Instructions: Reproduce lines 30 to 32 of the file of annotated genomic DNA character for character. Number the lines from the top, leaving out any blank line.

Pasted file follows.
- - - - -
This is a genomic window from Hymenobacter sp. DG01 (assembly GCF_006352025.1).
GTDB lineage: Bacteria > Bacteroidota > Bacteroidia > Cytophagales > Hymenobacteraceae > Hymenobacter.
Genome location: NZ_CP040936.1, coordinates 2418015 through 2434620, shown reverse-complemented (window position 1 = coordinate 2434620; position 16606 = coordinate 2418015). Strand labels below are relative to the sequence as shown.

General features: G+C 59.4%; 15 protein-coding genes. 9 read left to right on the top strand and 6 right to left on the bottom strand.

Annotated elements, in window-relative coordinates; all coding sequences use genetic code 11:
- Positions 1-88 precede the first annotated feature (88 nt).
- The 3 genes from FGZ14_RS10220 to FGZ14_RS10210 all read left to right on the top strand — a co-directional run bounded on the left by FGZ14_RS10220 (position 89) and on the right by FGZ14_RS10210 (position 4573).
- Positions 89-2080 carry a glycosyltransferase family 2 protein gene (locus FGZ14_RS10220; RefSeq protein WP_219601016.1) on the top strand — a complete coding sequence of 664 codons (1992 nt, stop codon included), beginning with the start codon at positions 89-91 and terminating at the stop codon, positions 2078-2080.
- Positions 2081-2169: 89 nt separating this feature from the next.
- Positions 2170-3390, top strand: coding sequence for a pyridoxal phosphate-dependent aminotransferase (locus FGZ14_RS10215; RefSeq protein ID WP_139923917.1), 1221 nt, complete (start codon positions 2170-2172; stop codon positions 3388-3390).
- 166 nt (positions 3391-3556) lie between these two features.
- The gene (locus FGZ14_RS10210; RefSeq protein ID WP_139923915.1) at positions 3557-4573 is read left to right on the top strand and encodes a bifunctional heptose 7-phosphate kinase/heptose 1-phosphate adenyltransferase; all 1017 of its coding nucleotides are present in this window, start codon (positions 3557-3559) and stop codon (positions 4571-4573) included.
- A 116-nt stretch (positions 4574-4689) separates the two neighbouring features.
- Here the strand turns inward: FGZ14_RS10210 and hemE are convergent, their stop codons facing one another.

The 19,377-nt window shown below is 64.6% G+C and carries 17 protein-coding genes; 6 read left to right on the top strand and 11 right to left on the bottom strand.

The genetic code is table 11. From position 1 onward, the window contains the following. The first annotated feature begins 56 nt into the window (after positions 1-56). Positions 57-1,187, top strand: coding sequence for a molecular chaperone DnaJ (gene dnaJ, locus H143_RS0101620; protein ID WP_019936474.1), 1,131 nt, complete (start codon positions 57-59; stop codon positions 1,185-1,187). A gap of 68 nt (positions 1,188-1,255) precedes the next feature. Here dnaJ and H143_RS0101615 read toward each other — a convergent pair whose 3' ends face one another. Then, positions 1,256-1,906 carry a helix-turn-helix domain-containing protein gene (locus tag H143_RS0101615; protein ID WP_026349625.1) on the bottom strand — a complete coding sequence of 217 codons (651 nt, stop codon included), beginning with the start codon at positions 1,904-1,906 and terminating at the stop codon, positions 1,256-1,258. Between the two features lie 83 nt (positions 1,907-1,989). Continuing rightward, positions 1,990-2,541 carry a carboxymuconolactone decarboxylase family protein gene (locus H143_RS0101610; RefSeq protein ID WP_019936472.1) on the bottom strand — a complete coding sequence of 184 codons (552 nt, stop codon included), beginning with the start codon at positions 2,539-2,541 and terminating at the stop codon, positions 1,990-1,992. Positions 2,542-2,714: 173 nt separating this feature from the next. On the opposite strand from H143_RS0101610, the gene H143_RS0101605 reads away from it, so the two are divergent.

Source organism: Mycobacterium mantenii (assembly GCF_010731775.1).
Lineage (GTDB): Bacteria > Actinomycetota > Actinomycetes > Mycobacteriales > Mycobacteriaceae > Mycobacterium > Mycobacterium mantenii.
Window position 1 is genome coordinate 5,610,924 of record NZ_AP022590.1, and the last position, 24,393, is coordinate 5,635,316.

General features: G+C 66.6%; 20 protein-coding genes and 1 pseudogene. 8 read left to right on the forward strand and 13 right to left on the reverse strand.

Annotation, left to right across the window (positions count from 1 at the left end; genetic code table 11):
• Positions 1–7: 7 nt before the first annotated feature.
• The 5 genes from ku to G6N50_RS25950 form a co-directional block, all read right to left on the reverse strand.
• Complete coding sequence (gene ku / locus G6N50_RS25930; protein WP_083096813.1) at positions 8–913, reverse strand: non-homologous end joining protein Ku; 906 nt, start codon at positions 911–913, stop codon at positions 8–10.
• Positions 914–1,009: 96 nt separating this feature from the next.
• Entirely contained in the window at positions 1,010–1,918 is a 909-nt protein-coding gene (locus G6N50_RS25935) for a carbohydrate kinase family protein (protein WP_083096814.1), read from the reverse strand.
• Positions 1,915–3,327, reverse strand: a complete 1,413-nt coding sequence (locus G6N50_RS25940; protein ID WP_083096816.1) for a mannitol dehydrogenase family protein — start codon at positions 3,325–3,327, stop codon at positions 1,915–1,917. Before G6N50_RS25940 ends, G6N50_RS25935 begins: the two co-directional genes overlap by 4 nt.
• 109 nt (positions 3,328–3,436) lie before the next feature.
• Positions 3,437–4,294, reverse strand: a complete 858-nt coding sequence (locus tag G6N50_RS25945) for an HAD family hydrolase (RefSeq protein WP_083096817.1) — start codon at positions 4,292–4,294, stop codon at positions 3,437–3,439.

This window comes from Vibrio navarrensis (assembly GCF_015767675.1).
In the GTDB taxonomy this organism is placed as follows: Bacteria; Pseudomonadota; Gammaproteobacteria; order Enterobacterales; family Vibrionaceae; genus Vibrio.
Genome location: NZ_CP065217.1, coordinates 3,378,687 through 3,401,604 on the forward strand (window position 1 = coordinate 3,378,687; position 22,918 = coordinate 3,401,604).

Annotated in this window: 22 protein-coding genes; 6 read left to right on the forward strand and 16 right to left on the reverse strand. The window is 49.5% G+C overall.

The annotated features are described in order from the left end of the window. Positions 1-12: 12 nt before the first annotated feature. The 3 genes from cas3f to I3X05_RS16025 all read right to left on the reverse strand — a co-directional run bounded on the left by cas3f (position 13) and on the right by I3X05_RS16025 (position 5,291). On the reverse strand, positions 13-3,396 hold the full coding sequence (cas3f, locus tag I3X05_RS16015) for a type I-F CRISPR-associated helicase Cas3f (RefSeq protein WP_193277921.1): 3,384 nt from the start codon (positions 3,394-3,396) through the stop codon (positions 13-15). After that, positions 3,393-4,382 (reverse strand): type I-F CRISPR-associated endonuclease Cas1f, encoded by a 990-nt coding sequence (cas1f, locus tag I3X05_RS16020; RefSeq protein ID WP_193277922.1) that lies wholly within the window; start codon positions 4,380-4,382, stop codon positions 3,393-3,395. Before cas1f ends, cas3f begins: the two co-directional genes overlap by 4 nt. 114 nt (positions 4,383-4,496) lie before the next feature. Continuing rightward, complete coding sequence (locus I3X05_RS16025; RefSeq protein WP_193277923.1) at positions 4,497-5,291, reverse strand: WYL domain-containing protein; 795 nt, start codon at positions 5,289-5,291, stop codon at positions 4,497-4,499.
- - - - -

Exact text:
This window comes from Vibrio navarrensis (assembly GCF_015767675.1).
In the GTDB taxonomy this organism is placed as follows: Bacteria; Pseudomonadota; Gammaproteobacteria; order Enterobacterales; family Vibrionaceae; genus Vibrio.
Genome location: NZ_CP065217.1, coordinates 3,378,687 through 3,401,604 on the forward strand (window position 1 = coordinate 3,378,687; position 22,918 = coordinate 3,401,604).